Give it a go – you’ll learn a lot about your body and have a loads of fun.

Here’s Ido Portal showing where you can take this stuff

Great stuff on the new MovNat blog

There’s been some great stuff on the MovNat site since it relaunched a couple of weeks ago. Last week a different technique was broken down each day, before being linked together as a full combo.

I really like where they are going. The content is fantastic and looks like it’s being refined all the time.

Check it out (the first move is a great way to get off the floor while holding a baby BTW):

1: Lateral Four Sitting to Tall Split Kneeling to Tall Half-kneeling

2: Balancing Tiptoe Shuffling

3: Stepping Out

4: Balancing Deep Knee Bend

5: Balancing Deep Knee Bend Pivot

And then the full combo: “Shuffle Job”

Great indoor MovNat combo – adaptability

There was a great post on the MovNat site earlier this week by MovNat Team Instructor, Kellen Milad.

The post explains how you can add adaptability to your training by varying the type of walk, carry, crawl etc as you go through the combo – it’s a great idea.

MovNat training is at its best when done outside but it is not always possible. I really liked how this post demonstrated a range of MovNat skills being trained in an indoor setting.

The facility Kellen is using is amazing – what an awesome collection of toys! Luckily the combo is fairly simple to tailor so it can be done at home with minimal equipment. .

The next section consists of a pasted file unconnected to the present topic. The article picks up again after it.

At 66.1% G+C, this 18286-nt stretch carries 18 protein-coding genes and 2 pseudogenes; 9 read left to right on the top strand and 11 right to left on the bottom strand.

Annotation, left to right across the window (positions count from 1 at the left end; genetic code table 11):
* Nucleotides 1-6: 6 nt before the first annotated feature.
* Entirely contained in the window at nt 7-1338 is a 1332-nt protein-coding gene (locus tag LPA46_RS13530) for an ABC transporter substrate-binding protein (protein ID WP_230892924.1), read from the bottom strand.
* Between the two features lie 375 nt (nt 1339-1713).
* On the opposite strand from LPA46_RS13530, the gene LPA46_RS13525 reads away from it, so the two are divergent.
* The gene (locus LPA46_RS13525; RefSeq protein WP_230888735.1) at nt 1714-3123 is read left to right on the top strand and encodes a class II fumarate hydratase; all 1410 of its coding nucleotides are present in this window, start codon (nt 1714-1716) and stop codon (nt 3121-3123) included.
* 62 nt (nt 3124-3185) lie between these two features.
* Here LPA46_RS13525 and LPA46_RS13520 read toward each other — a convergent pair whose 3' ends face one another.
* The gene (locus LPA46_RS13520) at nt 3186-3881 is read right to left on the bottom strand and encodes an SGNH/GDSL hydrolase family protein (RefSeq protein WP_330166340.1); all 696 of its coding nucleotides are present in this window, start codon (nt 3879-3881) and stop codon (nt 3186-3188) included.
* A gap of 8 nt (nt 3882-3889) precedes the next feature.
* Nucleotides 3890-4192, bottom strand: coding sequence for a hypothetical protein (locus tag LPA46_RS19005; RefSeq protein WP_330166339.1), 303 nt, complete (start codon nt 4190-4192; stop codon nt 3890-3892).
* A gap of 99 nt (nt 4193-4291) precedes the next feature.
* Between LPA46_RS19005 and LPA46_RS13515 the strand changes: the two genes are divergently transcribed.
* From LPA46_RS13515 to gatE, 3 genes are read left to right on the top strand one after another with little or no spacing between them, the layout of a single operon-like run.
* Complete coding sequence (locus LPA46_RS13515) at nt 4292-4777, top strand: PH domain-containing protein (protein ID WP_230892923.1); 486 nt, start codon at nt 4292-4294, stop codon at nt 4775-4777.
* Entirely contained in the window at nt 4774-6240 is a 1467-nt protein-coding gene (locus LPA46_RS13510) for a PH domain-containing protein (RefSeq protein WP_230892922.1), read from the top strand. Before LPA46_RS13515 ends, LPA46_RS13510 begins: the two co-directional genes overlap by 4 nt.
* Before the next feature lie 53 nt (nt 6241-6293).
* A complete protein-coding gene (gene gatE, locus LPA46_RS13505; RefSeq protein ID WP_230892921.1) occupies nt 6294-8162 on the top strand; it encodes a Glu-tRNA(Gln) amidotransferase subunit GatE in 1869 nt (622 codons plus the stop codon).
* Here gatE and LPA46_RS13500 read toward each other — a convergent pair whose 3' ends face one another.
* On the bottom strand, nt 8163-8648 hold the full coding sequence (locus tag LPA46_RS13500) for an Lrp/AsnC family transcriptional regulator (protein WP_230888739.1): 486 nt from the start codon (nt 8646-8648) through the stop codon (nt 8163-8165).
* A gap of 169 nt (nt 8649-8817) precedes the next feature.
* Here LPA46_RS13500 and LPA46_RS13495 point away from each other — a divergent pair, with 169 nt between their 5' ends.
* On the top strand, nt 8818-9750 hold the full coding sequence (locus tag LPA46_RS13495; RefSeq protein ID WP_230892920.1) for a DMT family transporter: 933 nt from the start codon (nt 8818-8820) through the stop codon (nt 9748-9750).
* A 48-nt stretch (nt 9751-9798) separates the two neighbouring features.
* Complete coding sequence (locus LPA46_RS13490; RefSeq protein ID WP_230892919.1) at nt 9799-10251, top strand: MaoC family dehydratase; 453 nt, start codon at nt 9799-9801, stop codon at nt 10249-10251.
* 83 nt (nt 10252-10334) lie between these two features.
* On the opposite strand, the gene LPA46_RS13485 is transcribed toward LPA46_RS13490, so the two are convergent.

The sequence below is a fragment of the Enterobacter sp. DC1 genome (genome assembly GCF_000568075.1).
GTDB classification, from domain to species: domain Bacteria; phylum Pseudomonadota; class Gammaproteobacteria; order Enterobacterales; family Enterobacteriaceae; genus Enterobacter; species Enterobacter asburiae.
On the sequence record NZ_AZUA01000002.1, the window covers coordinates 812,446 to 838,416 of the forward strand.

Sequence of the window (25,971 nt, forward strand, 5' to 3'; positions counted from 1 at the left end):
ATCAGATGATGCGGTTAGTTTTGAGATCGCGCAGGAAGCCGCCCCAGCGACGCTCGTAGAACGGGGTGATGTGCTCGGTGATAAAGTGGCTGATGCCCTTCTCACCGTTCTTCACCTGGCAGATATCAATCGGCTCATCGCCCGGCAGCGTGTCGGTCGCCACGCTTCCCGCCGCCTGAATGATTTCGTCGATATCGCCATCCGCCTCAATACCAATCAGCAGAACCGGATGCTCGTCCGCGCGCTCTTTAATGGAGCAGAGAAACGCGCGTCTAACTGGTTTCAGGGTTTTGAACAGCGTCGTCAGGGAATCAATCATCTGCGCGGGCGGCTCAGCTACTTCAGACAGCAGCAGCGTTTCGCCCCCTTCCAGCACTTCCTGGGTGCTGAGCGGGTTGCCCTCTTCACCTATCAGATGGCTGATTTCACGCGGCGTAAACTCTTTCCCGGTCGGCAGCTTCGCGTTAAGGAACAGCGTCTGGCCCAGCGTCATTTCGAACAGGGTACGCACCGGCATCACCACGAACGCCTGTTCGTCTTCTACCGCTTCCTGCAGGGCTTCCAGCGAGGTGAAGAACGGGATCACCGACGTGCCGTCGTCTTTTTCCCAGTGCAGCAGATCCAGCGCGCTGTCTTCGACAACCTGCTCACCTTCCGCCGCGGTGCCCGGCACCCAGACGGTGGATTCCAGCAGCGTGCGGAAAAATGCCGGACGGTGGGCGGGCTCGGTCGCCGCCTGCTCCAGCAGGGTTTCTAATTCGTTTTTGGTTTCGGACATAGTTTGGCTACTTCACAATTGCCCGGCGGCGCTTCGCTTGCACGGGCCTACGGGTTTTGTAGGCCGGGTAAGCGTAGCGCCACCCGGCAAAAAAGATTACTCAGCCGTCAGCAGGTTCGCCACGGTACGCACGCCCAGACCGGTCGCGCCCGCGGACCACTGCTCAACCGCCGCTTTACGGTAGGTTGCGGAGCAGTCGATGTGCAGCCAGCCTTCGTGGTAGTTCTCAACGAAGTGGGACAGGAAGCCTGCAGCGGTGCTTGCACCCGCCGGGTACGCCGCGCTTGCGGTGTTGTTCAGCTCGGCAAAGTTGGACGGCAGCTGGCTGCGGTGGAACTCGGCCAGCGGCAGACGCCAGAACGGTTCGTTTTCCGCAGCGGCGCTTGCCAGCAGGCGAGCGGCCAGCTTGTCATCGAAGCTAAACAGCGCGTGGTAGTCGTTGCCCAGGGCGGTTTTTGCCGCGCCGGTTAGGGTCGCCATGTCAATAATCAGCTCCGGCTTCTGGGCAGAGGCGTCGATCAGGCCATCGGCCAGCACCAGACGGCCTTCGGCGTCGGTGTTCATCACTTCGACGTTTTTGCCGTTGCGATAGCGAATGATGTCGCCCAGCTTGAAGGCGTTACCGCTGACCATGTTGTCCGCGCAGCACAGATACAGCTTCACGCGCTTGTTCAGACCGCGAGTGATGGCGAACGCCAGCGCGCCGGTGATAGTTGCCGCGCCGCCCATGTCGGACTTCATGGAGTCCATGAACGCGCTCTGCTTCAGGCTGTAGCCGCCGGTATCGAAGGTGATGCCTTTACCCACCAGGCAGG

A slight change to the climbing techniques would mean they could be done on a pull up bar. You could even do the carries with a chair, or bag full of tin cans, and reduce the equipment further.

Check out the video:

Do these things

  • Train in a way you enjoy
  • Make sure you are able to lift, carry, climb, run and jump a bit
  • Sort your posture out
  • Sit less
  • Free your feet
  • Listen to your body, try not to injure yourself (don’t be stupid)
  • Eat proper food – if you don’t understand the words on the label don’t eat it
  • Enjoy treats sometimes – don’t be a bore
  • Be nice to people
  • Think things through, make up your own mind, make decisions
  • Chill out – it’s probably not that important
  • If it is that important – share it with someone that you love

 

Some basic principles

Here are a couple of basic training principles I’ve been thinking about. I started off trying to write a list of five, but stopped at two instead – no need to make things more complicated than they have to be.


Be strong to be useful

We are all well aware of the value of strength training. Getting stronger makes most other activities easier.

This quote says it all – I’ve seen it attributed to various people – Dan John, Brett Jones and Eric Cressy – all smart guys and worth listening to.

Maximal strength is the glass in which all other strength qualities fit into and at a certain point you will be limited by the size of the glass.

That said, there is a difference between being strong to be useful, and just being strong. You have to be able to apply any strength built in the gym outside of the gym.

This is not just a machines vs free weights thing, but also about keeping balance, like still being able to do a pull up while getting better at picking up heavy stuff.